The risk of kidney failure is 4 times higher in African Americans than in whites. In a new study published in the forthcoming issue of the Journal of the American Society Nephrology (JASN), Wiliam McClellan, MD of Emory University and his colleagues state that the increased risk can be attributed to kidney damage that causes a condition resulting in urinary protein excretion.
The evaluation of 27,911 individuals by investigators, of whom 40.5% were African Americans, revealed that 133 individuals developed kidney failure after an average follow-up of 3.6 years; kidney failure occurred in 96 African Americans and only 37 whites; individuals with the highest amount of urinary protein excretion were more likely to develop kidney failure; and urinary protein excretion was found to be higher in African Americans than in whites.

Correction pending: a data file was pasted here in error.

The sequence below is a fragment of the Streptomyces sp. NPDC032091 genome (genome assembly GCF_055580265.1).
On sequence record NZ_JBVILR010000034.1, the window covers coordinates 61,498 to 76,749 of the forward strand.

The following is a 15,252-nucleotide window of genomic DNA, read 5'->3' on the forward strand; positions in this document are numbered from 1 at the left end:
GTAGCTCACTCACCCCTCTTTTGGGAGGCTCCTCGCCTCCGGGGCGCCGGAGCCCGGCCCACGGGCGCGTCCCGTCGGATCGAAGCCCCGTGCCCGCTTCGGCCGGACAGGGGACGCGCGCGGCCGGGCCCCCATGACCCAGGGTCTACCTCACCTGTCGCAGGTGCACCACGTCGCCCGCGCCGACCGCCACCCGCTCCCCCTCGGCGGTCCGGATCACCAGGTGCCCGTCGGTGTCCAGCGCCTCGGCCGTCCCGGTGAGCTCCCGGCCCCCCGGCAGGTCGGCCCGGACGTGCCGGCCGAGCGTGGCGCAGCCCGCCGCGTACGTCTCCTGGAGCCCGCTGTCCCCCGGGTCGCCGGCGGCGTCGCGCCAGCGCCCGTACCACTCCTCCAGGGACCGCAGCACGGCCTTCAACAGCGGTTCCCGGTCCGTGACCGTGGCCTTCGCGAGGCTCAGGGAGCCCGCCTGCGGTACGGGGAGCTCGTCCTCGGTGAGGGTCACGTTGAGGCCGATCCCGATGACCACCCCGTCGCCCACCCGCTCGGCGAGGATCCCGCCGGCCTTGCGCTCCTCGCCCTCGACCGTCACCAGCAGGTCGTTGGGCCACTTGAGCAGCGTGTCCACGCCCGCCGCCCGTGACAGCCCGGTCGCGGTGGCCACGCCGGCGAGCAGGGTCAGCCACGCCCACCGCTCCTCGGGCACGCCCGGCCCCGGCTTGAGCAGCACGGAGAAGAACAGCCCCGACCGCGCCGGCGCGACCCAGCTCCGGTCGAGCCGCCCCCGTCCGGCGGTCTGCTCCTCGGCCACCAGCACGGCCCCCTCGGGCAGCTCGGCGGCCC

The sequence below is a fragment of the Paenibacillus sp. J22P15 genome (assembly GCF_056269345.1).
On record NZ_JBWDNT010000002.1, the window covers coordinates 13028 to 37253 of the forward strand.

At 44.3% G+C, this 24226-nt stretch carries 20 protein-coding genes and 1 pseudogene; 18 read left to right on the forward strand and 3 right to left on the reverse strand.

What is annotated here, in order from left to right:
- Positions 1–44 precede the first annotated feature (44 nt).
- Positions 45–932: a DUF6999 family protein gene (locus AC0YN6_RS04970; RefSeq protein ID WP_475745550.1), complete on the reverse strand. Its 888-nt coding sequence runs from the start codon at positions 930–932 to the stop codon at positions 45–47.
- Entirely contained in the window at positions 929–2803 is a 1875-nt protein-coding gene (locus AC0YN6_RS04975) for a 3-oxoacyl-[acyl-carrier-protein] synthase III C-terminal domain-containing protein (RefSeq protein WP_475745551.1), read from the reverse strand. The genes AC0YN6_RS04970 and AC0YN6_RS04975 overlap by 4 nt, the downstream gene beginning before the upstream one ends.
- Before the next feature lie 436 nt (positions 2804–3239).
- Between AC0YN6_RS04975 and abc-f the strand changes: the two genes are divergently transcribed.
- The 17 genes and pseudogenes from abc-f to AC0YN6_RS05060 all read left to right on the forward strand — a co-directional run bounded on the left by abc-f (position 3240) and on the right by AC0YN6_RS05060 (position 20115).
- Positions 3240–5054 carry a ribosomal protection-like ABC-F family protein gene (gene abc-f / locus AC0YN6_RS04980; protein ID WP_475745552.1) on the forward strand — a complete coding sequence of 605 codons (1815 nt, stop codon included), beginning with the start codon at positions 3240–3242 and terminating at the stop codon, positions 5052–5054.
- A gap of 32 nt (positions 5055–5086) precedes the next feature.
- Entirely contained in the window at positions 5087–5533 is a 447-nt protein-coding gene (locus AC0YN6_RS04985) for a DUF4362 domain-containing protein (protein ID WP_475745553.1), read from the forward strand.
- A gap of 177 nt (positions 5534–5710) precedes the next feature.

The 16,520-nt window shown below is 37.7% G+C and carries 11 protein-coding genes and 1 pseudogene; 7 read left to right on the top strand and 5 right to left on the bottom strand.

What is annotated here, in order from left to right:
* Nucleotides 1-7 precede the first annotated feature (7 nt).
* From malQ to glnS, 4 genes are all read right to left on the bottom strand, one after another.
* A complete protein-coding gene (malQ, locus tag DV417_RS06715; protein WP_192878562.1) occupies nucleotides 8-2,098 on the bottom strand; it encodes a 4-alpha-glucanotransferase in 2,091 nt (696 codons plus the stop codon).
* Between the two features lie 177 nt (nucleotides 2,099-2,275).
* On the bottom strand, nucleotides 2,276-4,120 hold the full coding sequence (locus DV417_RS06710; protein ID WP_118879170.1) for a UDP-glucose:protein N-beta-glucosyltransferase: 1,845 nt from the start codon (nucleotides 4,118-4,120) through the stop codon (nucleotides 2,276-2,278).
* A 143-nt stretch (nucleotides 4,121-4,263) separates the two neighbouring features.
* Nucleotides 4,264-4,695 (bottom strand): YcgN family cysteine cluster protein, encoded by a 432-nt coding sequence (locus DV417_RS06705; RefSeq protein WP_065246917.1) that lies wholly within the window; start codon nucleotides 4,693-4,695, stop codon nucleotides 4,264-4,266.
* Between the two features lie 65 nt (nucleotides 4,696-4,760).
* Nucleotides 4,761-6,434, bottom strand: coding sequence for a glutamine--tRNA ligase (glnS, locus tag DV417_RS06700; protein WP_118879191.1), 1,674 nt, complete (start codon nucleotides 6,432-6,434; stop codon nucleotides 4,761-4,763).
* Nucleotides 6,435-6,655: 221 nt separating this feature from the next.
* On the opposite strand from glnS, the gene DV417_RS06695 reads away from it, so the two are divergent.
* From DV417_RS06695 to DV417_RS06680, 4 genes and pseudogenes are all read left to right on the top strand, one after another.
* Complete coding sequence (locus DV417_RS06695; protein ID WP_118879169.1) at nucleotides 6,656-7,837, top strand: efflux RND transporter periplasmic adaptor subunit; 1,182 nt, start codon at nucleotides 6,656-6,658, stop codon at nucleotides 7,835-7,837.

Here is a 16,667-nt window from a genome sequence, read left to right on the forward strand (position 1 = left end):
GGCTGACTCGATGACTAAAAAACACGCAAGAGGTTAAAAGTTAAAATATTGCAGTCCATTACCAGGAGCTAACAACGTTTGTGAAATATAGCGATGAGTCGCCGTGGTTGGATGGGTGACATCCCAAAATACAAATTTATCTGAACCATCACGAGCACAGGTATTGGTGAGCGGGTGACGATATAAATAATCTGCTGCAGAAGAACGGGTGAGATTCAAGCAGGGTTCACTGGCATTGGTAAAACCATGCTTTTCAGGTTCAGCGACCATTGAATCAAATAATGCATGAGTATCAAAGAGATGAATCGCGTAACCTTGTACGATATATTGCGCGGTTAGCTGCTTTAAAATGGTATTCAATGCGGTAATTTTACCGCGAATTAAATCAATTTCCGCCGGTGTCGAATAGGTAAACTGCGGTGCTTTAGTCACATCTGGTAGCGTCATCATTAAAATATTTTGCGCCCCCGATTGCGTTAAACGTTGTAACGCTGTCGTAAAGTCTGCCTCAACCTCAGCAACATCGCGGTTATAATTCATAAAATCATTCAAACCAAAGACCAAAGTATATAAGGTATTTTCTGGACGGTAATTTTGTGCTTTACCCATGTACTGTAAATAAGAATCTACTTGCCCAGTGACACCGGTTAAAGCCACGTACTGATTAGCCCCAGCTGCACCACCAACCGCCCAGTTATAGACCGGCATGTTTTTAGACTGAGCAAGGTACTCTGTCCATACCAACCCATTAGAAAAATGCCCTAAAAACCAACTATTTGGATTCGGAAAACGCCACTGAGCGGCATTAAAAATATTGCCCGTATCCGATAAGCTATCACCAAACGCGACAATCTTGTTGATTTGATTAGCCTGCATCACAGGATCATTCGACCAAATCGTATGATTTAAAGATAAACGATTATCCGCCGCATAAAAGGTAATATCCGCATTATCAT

Several factors including blood pressure, heart conditions, obesity, smoking, vitamin D levels, genetic differences, income, and birth weight, may contribute to higher rates of urinary protein excretion in African Americans, say investigators. Kidney health may be affected at different time points during an individual’s life due to these factors.
Dr. McClellan says, “Our large nationwide study brings attention to higher levels of urinary protein excretion as important contributors to the increased incidence of kidney failure experienced by blacks.”
Kidney failure related racial differences as well as kidney failure progression rates could be reduced by treating urinary protein excretion.